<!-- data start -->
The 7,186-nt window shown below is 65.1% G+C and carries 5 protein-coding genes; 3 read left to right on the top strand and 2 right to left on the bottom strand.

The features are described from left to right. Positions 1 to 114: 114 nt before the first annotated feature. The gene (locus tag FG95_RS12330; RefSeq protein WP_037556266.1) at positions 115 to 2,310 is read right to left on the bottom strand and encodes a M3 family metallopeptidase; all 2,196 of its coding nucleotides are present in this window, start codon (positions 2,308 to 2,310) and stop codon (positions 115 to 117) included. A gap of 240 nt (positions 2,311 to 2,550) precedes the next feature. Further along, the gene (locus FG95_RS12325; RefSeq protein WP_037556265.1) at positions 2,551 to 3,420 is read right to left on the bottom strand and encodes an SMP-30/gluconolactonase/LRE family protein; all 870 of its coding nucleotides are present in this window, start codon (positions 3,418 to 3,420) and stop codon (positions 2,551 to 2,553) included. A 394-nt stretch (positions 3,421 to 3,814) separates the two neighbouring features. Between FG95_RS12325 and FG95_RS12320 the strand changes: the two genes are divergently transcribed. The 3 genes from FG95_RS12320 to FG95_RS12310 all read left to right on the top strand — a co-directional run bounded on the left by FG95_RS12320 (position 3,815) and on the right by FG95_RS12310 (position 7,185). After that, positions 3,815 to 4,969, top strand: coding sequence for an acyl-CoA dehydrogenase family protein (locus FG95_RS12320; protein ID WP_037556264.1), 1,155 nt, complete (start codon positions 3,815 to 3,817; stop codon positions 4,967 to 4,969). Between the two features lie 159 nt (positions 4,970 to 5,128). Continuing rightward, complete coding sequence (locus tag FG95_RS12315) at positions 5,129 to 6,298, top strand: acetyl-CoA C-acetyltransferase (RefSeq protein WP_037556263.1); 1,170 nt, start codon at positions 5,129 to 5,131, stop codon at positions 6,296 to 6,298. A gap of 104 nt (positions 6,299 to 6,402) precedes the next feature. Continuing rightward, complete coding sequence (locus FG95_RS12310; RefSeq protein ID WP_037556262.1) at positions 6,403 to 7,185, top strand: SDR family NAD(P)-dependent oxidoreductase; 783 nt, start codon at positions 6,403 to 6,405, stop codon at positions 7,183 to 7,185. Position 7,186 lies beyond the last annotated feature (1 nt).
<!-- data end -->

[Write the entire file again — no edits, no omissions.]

The 7,186-nt window shown below is 65.1% G+C and carries 5 protein-coding genes; 3 read left to right on the top strand and 2 right to left on the bottom strand.

The features are described from left to right. Positions 1 to 114: 114 nt before the first annotated feature. The gene (locus tag FG95_RS12330; RefSeq protein WP_037556266.1) at positions 115 to 2,310 is read right to left on the bottom strand and encodes a M3 family metallopeptidase; all 2,196 of its coding nucleotides are present in this window, start codon (positions 2,308 to 2,310) and stop codon (positions 115 to 117) included. A gap of 240 nt (positions 2,311 to 2,550) precedes the next feature. Further along, the gene (locus FG95_RS12325; RefSeq protein WP_037556265.1) at positions 2,551 to 3,420 is read right to left on the bottom strand and encodes an SMP-30/gluconolactonase/LRE family protein; all 870 of its coding nucleotides are present in this window, start codon (positions 3,418 to 3,420) and stop codon (positions 2,551 to 2,553) included. A 394-nt stretch (positions 3,421 to 3,814) separates the two neighbouring features. Between FG95_RS12325 and FG95_RS12320 the strand changes: the two genes are divergently transcribed. The 3 genes from FG95_RS12320 to FG95_RS12310 all read left to right on the top strand — a co-directional run bounded on the left by FG95_RS12320 (position 3,815) and on the right by FG95_RS12310 (position 7,185). After that, positions 3,815 to 4,969, top strand: coding sequence for an acyl-CoA dehydrogenase family protein (locus FG95_RS12320; protein ID WP_037556264.1), 1,155 nt, complete (start codon positions 3,815 to 3,817; stop codon positions 4,967 to 4,969). Between the two features lie 159 nt (positions 4,970 to 5,128). Continuing rightward, complete coding sequence (locus tag FG95_RS12315) at positions 5,129 to 6,298, top strand: acetyl-CoA C-acetyltransferase (RefSeq protein WP_037556263.1); 1,170 nt, start codon at positions 5,129 to 5,131, stop codon at positions 6,296 to 6,298. A gap of 104 nt (positions 6,299 to 6,402) precedes the next feature. Continuing rightward, complete coding sequence (locus FG95_RS12310; RefSeq protein ID WP_037556262.1) at positions 6,403 to 7,185, top strand: SDR family NAD(P)-dependent oxidoreductase; 783 nt, start codon at positions 6,403 to 6,405, stop codon at positions 7,183 to 7,185. Position 7,186 lies beyond the last annotated feature (1 nt).